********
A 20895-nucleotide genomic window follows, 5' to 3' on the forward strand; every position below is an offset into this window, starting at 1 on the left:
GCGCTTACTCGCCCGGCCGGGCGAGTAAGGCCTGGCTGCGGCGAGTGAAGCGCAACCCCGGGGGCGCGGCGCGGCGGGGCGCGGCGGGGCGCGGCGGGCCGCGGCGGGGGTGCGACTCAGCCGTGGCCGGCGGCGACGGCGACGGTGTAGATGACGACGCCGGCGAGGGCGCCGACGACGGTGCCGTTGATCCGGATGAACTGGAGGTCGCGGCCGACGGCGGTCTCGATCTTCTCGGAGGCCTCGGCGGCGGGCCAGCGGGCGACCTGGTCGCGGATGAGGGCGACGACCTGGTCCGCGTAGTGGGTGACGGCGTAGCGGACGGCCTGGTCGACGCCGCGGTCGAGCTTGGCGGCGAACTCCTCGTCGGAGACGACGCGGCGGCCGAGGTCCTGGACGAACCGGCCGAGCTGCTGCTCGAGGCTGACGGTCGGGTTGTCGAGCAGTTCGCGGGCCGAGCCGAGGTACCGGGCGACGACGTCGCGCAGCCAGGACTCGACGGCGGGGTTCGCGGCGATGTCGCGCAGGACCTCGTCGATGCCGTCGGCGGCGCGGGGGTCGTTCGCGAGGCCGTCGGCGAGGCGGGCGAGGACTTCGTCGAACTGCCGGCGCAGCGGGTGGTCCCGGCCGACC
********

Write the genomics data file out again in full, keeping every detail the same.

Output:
A 20895-nucleotide genomic window follows, 5' to 3' on the forward strand; every position below is an offset into this window, starting at 1 on the left:
GCGCTTACTCGCCCGGCCGGGCGAGTAAGGCCTGGCTGCGGCGAGTGAAGCGCAACCCCGGGGGCGCGGCGCGGCGGGGCGCGGCGGGGCGCGGCGGGCCGCGGCGGGGGTGCGACTCAGCCGTGGCCGGCGGCGACGGCGACGGTGTAGATGACGACGCCGGCGAGGGCGCCGACGACGGTGCCGTTGATCCGGATGAACTGGAGGTCGCGGCCGACGGCGGTCTCGATCTTCTCGGAGGCCTCGGCGGCGGGCCAGCGGGCGACCTGGTCGCGGATGAGGGCGACGACCTGGTCCGCGTAGTGGGTGACGGCGTAGCGGACGGCCTGGTCGACGCCGCGGTCGAGCTTGGCGGCGAACTCCTCGTCGGAGACGACGCGGCGGCCGAGGTCCTGGACGAACCGGCCGAGCTGCTGCTCGAGGCTGACGGTCGGGTTGTCGAGCAGTTCGCGGGCCGAGCCGAGGTACCGGGCGACGACGTCGCGCAGCCAGGACTCGACGGCGGGGTTCGCGGCGATGTCGCGCAGGACCTCGTCGATGCCGTCGGCGGCGCGGGGGTCGTTCGCGAGGCCGTCGGCGAGGCGGGCGAGGACTTCGTCGAACTGCCGGCGCAGCGGGTGGTCCCGGCCGACC